You may be wondering to yourself, how does Shine even work with Google Calendar anyway? What’s the process behind it? Is there anything I should be scared of?
Well, if you are wondering these things, you’ve arrived in the right place! … And hopefully it’ll prove to not be that scary. 😀
How Connections Happen
Most of the time, when one online service wants to connect to another, or a desktop or mobile app wants to connect to an online service, there’s a common process they all go through.
This process is specified and handled through something called “OAuth 2.0” and it’s biggest goal is to allow different apps and services to work together, as long as they have your permission, and to do it in a way that still keeps you safe.
Google Calendar is no exception.
When you click that “Add a Google Account…” button in Shine Calendar, Shine begins the OAuth 2.0 process. It involves a hand-off between you, Google, and Shine.
First, Google will ask you if you want to allow Shine to access your account. It will include a list of the things of permissions, such as access to your calendars (something a calendar app miiiiight need). You tell Google “allow” or “disallow” from there.
If you allow it, Google will go back to Shine and give it this special number called an access token. Shine will then take this access token, store it on your device, and then things are ready to go!
You’ll notice that Shine itself doesn’t actually ask you for your password; you may have to log in through your web browser, but Shine itself doesn’t ever see or know your password. This is because all communication between Shine and your Google account occurs solely using this access token.
Receiving and Sending Data
“So how does this access token thing even do anything?” you may ask.
As noted above, an access token is just a special number. But this number is not just special, it’s really big and really unique. Every single time any app or website is allowed access to any Google account, they’re given a new, unique number. No one access token is alike. The one that Shine stores is unique for only Shine to access only your Google account.
Whenever Shine wants to do anything on your behalf in Google Calendar, such as creating a new event or viewing all of the events you have coming up next week, it’ll send a request to Google to do just that, and will also include a copy of this access token in its request.
Google keeps a list somewhere in there of all the access tokens it’s given and the accounts and apps they correspond to. When Google receives this request from Shine, they look at the access token, find out which account it’s for, check to see if Shine has permission, and then they go into that account and do what Shine requested. This all happens automatically and in almost no time, every time you do something like look at your schedule tomorrow or update that meeting time.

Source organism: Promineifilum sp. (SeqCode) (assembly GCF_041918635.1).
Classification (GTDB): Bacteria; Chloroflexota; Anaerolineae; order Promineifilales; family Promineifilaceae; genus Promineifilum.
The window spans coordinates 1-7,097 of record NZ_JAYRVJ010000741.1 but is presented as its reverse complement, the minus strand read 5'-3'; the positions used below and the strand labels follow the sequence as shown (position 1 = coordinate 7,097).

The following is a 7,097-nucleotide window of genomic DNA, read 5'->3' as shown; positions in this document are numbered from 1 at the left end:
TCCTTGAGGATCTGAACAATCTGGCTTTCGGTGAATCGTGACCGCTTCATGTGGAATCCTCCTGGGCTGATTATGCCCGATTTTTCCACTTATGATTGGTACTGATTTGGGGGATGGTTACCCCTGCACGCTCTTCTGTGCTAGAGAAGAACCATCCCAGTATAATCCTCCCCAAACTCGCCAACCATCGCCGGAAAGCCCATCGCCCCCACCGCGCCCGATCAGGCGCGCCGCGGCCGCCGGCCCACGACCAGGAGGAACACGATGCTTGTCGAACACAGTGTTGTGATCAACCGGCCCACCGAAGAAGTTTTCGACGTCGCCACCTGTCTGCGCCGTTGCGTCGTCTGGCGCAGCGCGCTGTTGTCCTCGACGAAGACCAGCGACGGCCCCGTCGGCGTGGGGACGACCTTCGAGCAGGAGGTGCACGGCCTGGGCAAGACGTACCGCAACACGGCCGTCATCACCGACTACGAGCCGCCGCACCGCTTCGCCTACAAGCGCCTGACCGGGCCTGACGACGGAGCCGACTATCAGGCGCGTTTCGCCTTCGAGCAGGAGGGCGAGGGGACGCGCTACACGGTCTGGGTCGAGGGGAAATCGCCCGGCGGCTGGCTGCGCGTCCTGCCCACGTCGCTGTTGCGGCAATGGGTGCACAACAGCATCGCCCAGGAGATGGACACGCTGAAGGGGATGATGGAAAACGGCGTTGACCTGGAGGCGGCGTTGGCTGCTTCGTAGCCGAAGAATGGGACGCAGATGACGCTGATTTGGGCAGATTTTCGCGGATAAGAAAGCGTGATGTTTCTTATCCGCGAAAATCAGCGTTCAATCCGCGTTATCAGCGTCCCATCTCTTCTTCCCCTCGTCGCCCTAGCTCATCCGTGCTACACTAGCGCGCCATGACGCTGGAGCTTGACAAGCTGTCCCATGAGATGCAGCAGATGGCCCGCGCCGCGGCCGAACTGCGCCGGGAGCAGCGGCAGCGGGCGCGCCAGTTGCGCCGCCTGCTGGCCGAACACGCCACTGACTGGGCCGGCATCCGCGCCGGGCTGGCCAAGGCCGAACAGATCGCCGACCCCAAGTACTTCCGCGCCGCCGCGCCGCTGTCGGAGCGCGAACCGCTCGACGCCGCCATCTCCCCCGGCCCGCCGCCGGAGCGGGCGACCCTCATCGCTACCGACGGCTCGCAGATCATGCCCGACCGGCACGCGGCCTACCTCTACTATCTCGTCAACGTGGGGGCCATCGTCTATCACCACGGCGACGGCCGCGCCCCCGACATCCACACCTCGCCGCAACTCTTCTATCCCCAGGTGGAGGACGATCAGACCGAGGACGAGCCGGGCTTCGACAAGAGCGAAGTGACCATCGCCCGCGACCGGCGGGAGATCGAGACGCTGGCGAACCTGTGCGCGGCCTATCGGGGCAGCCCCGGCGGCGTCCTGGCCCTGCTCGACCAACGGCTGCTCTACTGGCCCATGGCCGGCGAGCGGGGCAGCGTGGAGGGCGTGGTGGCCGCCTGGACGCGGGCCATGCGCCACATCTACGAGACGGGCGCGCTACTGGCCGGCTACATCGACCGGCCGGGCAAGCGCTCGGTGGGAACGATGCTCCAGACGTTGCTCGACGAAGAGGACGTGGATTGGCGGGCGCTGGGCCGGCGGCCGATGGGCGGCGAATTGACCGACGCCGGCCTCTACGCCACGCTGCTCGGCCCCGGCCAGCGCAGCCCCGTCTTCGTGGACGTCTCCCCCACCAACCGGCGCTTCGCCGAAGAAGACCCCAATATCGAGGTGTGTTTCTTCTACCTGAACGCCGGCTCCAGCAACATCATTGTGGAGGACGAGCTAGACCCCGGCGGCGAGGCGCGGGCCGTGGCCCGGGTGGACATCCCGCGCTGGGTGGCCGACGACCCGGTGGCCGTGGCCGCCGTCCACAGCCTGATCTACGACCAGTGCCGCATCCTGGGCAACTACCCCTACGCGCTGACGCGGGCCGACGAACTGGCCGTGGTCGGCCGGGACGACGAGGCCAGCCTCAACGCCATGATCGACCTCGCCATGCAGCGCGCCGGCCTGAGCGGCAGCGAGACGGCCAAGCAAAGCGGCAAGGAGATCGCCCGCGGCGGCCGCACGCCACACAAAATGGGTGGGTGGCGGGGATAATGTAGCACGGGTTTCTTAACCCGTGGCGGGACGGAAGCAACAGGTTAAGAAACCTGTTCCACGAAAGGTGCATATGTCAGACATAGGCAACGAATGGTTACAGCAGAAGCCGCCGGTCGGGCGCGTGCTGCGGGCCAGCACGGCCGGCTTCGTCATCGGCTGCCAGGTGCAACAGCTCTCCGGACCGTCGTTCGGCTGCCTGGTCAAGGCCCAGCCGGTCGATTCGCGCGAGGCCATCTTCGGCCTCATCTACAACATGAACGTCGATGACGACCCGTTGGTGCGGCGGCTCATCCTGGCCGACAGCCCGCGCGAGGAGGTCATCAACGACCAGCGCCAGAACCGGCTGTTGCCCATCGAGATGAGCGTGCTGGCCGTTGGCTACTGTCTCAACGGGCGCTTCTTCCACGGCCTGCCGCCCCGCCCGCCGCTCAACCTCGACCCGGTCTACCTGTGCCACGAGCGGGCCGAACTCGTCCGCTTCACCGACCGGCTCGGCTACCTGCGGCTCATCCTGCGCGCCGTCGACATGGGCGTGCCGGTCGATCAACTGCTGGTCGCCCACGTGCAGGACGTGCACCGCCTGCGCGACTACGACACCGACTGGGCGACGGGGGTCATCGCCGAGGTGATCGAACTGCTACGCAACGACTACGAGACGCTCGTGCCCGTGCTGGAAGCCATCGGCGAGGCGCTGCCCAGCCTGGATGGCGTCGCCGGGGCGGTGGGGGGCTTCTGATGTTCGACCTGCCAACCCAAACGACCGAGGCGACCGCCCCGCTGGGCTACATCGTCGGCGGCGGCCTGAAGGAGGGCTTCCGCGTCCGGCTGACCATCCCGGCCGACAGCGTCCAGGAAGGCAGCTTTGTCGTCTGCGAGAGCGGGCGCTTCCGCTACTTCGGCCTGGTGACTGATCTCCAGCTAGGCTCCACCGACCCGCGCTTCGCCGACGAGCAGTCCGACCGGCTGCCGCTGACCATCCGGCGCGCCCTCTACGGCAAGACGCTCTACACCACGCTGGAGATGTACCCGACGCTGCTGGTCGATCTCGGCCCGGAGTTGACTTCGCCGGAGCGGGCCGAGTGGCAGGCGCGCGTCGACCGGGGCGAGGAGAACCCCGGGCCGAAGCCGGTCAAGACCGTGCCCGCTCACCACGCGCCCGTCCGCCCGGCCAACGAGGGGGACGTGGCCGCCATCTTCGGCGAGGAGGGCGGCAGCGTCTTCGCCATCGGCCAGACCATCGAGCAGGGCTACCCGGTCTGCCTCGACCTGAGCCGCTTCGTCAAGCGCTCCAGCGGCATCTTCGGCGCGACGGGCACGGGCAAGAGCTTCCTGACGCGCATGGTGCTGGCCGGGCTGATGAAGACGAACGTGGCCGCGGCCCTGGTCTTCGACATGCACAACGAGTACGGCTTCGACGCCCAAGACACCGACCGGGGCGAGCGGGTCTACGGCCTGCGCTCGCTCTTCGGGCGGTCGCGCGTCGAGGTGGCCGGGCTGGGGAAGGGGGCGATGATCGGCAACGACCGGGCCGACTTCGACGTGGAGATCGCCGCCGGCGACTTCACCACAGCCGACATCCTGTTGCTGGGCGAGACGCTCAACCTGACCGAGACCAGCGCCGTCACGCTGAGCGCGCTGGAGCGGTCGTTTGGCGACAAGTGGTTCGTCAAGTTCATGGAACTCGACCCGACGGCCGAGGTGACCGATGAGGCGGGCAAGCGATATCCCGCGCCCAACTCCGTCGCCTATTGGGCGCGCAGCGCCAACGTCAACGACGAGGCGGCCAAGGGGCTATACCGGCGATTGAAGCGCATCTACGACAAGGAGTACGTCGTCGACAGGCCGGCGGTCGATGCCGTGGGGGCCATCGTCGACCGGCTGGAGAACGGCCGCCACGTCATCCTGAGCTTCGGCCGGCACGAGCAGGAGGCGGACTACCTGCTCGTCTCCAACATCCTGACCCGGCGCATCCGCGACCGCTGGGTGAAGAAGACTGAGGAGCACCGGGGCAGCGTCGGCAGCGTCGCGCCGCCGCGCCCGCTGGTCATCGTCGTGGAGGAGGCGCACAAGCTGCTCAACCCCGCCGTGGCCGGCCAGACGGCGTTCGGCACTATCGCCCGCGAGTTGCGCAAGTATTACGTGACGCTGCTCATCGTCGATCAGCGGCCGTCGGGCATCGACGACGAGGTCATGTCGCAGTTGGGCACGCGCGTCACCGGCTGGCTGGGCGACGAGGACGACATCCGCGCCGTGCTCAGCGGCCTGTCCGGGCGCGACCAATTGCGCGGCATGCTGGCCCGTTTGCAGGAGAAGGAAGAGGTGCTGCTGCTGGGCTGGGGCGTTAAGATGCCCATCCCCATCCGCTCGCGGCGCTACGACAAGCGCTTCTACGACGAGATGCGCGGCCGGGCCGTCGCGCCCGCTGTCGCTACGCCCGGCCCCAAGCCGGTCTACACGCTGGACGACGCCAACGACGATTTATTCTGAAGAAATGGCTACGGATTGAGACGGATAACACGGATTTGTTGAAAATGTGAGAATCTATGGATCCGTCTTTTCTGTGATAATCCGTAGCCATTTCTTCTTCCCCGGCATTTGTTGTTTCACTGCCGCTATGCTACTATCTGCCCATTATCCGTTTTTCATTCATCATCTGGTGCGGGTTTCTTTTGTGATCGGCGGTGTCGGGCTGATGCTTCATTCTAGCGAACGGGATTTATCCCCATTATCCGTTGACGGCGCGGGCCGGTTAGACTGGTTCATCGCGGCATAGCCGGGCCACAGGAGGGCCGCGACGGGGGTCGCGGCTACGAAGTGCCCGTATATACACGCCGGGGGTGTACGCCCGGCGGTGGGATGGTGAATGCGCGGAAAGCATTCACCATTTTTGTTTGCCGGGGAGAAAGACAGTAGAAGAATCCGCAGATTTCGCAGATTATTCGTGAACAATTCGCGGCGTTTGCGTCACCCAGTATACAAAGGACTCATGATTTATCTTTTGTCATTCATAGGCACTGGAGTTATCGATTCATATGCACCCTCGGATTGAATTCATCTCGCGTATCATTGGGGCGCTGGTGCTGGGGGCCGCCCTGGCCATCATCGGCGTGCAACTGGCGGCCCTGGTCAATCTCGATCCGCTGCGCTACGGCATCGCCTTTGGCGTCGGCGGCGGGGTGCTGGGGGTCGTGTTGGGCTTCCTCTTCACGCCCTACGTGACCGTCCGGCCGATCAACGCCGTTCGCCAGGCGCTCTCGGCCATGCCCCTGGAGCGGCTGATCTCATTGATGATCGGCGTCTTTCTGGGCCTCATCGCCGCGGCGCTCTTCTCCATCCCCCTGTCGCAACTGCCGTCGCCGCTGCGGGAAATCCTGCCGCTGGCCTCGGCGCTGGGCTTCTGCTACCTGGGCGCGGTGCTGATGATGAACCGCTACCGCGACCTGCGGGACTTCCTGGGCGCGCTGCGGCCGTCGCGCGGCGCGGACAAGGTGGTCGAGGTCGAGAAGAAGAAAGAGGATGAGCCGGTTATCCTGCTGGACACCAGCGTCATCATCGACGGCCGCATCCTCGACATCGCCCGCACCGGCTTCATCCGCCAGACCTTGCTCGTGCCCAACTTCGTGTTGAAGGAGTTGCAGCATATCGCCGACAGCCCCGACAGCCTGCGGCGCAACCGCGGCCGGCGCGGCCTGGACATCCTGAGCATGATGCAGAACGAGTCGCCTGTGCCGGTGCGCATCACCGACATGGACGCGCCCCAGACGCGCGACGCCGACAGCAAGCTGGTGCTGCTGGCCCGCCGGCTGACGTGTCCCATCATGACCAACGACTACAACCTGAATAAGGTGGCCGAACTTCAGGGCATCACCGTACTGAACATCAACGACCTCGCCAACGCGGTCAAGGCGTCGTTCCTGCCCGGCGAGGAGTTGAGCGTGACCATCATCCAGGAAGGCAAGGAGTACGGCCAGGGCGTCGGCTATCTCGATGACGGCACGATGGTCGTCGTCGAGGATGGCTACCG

Nothing Lasts Forever
Access tokens aren’t some unlimited, forever-and-ever, free tickets to your account.
As a security feature, when Google gives Shine an access token, it also tells Shine how long this token will last until Shine will need to ask for a new one. The length of time it works is something that Google decides and Shine gets no say in; after a certain point, however, the time is up, and the token becomes expired.
After this point, the next time that Shine attempts to send a request to Google, it will notice the expired access token and ask Google for a new one first. As long as you keep allowing Shine permission to your account, Google will keep providing it access tokens.
Let’s say, however, that one day, you decide to disconnect Shine from your Google account. How exactly this goes down depends upon how you do it:
If you go into your Google account settings and remove Shine’s permissions to your account, Google will go ahead and delete the access token from its side. The next time that Shine attempts to access your Google account, it’ll send a request with the access token and Google will send back an error, saying that they don’t have a record of this token (anymore).
(At this point, Shine will show this error to you, and then will go ahead and delete the access token on its end.)
If you go into Shine’s options and disconnect your Google account, Shine will delete the access token on its end, and will just simply not connect to your Google account anymore. Google may still have this access token stored somewhere, but nothing’s going to be sending requests to them with it anymore.
Can I see my access token?
Simply put, no.
Honestly, it wouldn’t really mean anything to you if you did. To us humans, this access token will just look like a random jumble of letters, symbols, and numbers. It’s not really anything that exciting.
Besides, there’s security reasons why Shine wouldn’t want to show you your token anyway. If someone malicious found the access token, they could take it and use it in their own app. This app would be able to impersonate Shine and access your account. I don’t think you want that.